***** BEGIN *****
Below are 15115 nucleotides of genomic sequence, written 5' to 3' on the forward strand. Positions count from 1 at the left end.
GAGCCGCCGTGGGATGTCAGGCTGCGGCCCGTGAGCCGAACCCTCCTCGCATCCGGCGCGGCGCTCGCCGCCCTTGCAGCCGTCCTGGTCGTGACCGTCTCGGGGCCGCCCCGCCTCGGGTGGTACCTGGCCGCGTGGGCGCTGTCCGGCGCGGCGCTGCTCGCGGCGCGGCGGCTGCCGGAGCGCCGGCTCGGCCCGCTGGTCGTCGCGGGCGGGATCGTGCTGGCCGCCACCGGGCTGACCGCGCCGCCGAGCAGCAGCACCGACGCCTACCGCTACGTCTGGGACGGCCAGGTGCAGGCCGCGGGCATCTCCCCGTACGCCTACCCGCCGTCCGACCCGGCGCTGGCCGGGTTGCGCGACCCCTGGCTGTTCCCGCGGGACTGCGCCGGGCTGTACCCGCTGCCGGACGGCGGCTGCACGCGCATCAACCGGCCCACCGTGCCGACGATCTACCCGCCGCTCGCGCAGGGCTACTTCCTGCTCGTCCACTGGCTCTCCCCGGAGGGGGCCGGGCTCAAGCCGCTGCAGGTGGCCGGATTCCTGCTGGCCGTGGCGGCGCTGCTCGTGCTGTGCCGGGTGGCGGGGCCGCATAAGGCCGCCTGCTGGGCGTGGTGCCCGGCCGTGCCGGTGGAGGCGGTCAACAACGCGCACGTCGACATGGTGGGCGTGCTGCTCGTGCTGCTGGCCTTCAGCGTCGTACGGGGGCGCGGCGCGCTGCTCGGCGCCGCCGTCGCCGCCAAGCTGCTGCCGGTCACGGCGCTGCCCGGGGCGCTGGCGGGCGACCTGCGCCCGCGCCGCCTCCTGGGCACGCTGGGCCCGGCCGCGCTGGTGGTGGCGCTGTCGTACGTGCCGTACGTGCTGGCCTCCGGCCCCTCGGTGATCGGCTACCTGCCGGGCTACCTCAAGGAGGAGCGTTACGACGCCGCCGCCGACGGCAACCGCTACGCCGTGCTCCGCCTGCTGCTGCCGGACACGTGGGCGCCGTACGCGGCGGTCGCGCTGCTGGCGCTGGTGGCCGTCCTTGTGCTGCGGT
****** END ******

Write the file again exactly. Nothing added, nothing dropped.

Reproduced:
Below are 15115 nucleotides of genomic sequence, written 5' to 3' on the forward strand. Positions count from 1 at the left end.
GAGCCGCCGTGGGATGTCAGGCTGCGGCCCGTGAGCCGAACCCTCCTCGCATCCGGCGCGGCGCTCGCCGCCCTTGCAGCCGTCCTGGTCGTGACCGTCTCGGGGCCGCCCCGCCTCGGGTGGTACCTGGCCGCGTGGGCGCTGTCCGGCGCGGCGCTGCTCGCGGCGCGGCGGCTGCCGGAGCGCCGGCTCGGCCCGCTGGTCGTCGCGGGCGGGATCGTGCTGGCCGCCACCGGGCTGACCGCGCCGCCGAGCAGCAGCACCGACGCCTACCGCTACGTCTGGGACGGCCAGGTGCAGGCCGCGGGCATCTCCCCGTACGCCTACCCGCCGTCCGACCCGGCGCTGGCCGGGTTGCGCGACCCCTGGCTGTTCCCGCGGGACTGCGCCGGGCTGTACCCGCTGCCGGACGGCGGCTGCACGCGCATCAACCGGCCCACCGTGCCGACGATCTACCCGCCGCTCGCGCAGGGCTACTTCCTGCTCGTCCACTGGCTCTCCCCGGAGGGGGCCGGGCTCAAGCCGCTGCAGGTGGCCGGATTCCTGCTGGCCGTGGCGGCGCTGCTCGTGCTGTGCCGGGTGGCGGGGCCGCATAAGGCCGCCTGCTGGGCGTGGTGCCCGGCCGTGCCGGTGGAGGCGGTCAACAACGCGCACGTCGACATGGTGGGCGTGCTGCTCGTGCTGCTGGCCTTCAGCGTCGTACGGGGGCGCGGCGCGCTGCTCGGCGCCGCCGTCGCCGCCAAGCTGCTGCCGGTCACGGCGCTGCCCGGGGCGCTGGCGGGCGACCTGCGCCCGCGCCGCCTCCTGGGCACGCTGGGCCCGGCCGCGCTGGTGGTGGCGCTGTCGTACGTGCCGTACGTGCTGGCCTCCGGCCCCTCGGTGATCGGCTACCTGCCGGGCTACCTCAAGGAGGAGCGTTACGACGCCGCCGCCGACGGCAACCGCTACGCCGTGCTCCGCCTGCTGCTGCCGGACACGTGGGCGCCGTACGCGGCGGTCGCGCTGCTGGCGCTGGTGGCCGTCCTTGTGCTGCGGT